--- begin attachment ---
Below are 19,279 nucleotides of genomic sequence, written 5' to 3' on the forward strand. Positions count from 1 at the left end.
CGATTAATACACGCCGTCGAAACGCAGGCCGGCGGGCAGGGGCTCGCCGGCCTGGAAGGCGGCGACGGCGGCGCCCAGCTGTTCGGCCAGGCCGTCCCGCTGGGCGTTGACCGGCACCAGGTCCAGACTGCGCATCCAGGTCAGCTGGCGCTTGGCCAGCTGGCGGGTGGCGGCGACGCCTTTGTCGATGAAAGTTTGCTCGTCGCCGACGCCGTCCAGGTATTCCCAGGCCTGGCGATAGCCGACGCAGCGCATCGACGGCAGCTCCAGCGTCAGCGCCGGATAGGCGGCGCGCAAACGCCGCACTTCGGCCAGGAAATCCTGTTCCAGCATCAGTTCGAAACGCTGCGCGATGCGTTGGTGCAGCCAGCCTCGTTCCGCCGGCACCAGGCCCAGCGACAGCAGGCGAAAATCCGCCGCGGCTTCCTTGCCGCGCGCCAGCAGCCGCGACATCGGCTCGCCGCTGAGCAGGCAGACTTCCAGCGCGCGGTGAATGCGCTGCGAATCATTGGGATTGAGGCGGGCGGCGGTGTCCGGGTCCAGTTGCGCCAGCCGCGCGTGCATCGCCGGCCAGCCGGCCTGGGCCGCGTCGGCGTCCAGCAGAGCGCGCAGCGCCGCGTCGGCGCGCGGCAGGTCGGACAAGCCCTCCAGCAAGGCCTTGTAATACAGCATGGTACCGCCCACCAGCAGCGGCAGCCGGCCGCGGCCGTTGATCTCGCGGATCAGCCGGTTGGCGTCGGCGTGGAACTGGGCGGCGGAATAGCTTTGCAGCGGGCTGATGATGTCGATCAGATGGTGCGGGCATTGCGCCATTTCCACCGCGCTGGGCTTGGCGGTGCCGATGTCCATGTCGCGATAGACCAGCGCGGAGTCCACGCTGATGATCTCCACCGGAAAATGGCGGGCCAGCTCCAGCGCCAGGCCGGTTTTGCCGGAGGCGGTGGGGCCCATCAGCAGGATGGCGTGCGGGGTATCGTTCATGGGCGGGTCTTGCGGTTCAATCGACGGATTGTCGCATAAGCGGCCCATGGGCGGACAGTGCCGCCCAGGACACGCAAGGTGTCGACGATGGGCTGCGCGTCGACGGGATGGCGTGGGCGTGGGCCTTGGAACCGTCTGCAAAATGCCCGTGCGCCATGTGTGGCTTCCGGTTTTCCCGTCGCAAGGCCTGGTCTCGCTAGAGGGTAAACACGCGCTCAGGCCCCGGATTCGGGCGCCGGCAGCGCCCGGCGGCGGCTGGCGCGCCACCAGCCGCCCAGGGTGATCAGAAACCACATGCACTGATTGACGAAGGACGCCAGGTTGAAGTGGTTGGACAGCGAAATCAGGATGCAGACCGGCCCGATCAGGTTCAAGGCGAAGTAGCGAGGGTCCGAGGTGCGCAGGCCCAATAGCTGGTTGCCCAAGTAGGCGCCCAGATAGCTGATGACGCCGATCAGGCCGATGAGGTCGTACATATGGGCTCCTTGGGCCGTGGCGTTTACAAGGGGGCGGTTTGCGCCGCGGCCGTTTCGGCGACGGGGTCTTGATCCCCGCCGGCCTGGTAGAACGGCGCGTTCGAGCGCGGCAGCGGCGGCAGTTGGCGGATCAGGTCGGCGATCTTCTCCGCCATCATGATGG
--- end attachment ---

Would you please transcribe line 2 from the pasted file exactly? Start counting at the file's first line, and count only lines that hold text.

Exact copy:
CGATTAATACACGCCGTCGAAACGCAGGCCGGCGGGCAGGGGCTCGCCGGCCTGGAAGGCGGCGACGGCGGCGCCCAGCTGTTCGGCCAGGCCGTCCCGCTGGGCGTTGACCGGCACCAGGTCCAGACTGCGCATCCAGGTCAGCTGGCGCTTGGCCAGCTGGCGGGTGGCGGCGACGCCTTTGTCGATGAAAGTTTGCTCGTCGCCGACGCCGTCCAGGTATTCCCAGGCCTGGCGATAGCCGACGCAGCGCATCGACGGCAGCTCCAGCGTCAGCGCCGGATAGGCGGCGCGCAAACGCCGCACTTCGGCCAGGAAATCCTGTTCCAGCATCAGTTCGAAACGCTGCGCGATGCGTTGGTGCAGCCAGCCTCGTTCCGCCGGCACCAGGCCCAGCGACAGCAGGCGAAAATCCGCCGCGGCTTCCTTGCCGCGCGCCAGCAGCCGCGACATCGGCTCGCCGCTGAGCAGGCAGACTTCCAGCGCGCGGTGAATGCGCTGCGAATCATTGGGATTGAGGCGGGCGGCGGTGTCCGGGTCCAGTTGCGCCAGCCGCGCGTGCATCGCCGGCCAGCCGGCCTGGGCCGCGTCGGCGTCCAGCAGAGCGCGCAGCGCCGCGTCGGCGCGCGGCAGGTCGGACAAGCCCTCCAGCAAGGCCTTGTAATACAGCATGGTACCGCCCACCAGCAGCGGCAGCCGGCCGCGGCCGTTGATCTCGCGGATCAGCCGGTTGGCGTCGGCGTGGAACTGGGCGGCGGAATAGCTTTGCAGCGGGCTGATGATGTCGATCAGATGGTGCGGGCATTGCGCCATTTCCACCGCGCTGGGCTTGGCGGTGCCGATGTCCATGTCGCGATAGACCAGCGCGGAGTCCACGCTGATGATCTCCACCGGAAAATGGCGGGCCAGCTCCAGCGCCAGGCCGGTTTTGCCGGAGGCGGTGGGGCCCATCAGCAGGATGGCGTGCGGGGTATCGTTCATGGGCGGGTCTTGCGGTTCAATCGACGGATTGTCGCATAAGCGGCCCATGGGCGGACAGTGCCGCCCAGGACACGCAAGGTGTCGACGATGGGCTGCGCGTCGACGGGATGGCGTGGGCGTGGGCCTTGGAACCGTCTGCAAAATGCCCGTGCGCCATGTGTGGCTTCCGGTTTTCCCGTCGCAAGGCCTGGTCTCGCTAGAGGGTAAACACGCGCTCAGGCCCCGGATTCGGGCGCCGGCAGCGCCCGGCGGCGGCTGGCGCGCCACCAGCCGCCCAGGGTGATCAGAAACCACATGCACTGATTGACGAAGGACGCCAGGTTGAAGTGGTTGGACAGCGAAATCAGGATGCAGACCGGCCCGATCAGGTTCAAGGCGAAGTAGCGAGGGTCCGAGGTGCGCAGGCCCAATAGCTGGTTGCCCAAGTAGGCGCCCAGATAGCTGATGACGCCGATCAGGCCGATGAGGTCGTACATATGGGCTCCTTGGGCCGTGGCGTTTACAAGGGGGCGGTTTGCGCCGCGGCCGTTTCGGCGACGGGGTCTTGATCCCCGCCGGCCTGGTAGAACGGCGCGTTCGAGCGCGGCAGCGGCGGCAGTTGGCGGATCAGGTCGGCGATCTTCTCCGCCATCATGATGG